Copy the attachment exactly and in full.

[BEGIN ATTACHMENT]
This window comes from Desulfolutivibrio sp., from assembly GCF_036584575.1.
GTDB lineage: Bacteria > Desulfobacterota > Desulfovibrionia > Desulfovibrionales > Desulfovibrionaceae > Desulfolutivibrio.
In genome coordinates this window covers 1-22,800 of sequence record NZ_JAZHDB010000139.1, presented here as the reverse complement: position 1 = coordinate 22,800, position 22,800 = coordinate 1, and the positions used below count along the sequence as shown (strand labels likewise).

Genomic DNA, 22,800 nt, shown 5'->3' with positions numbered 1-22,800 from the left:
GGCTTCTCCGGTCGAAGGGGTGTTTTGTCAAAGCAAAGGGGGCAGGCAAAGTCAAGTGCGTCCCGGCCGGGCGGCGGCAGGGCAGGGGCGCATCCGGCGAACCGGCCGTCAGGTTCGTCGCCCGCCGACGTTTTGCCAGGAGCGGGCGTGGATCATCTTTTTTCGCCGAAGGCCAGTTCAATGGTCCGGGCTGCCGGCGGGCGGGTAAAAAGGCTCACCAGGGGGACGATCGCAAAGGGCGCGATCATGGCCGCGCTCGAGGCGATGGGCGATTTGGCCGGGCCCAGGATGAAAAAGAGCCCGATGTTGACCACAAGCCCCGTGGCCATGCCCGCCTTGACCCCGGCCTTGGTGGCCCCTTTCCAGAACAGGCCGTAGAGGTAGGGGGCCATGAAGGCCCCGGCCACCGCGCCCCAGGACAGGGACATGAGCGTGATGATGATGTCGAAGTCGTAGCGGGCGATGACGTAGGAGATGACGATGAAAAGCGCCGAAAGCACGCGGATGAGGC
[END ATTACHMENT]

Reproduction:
This window comes from Desulfolutivibrio sp., from assembly GCF_036584575.1.
GTDB lineage: Bacteria > Desulfobacterota > Desulfovibrionia > Desulfovibrionales > Desulfovibrionaceae > Desulfolutivibrio.
In genome coordinates this window covers 1-22,800 of sequence record NZ_JAZHDB010000139.1, presented here as the reverse complement: position 1 = coordinate 22,800, position 22,800 = coordinate 1, and the positions used below count along the sequence as shown (strand labels likewise).

Genomic DNA, 22,800 nt, shown 5'->3' with positions numbered 1-22,800 from the left:
GGCTTCTCCGGTCGAAGGGGTGTTTTGTCAAAGCAAAGGGGGCAGGCAAAGTCAAGTGCGTCCCGGCCGGGCGGCGGCAGGGCAGGGGCGCATCCGGCGAACCGGCCGTCAGGTTCGTCGCCCGCCGACGTTTTGCCAGGAGCGGGCGTGGATCATCTTTTTTCGCCGAAGGCCAGTTCAATGGTCCGGGCTGCCGGCGGGCGGGTAAAAAGGCTCACCAGGGGGACGATCGCAAAGGGCGCGATCATGGCCGCGCTCGAGGCGATGGGCGATTTGGCCGGGCCCAGGATGAAAAAGAGCCCGATGTTGACCACAAGCCCCGTGGCCATGCCCGCCTTGACCCCGGCCTTGGTGGCCCCTTTCCAGAACAGGCCGTAGAGGTAGGGGGCCATGAAGGCCCCGGCCACCGCGCCCCAGGACAGGGACATGAGCGTGATGATGATGTCGAAGTCGTAGCGGGCGATGACGTAGGAGATGACGATGAAAAGCGCCGAAAGCACGCGGATGAGGC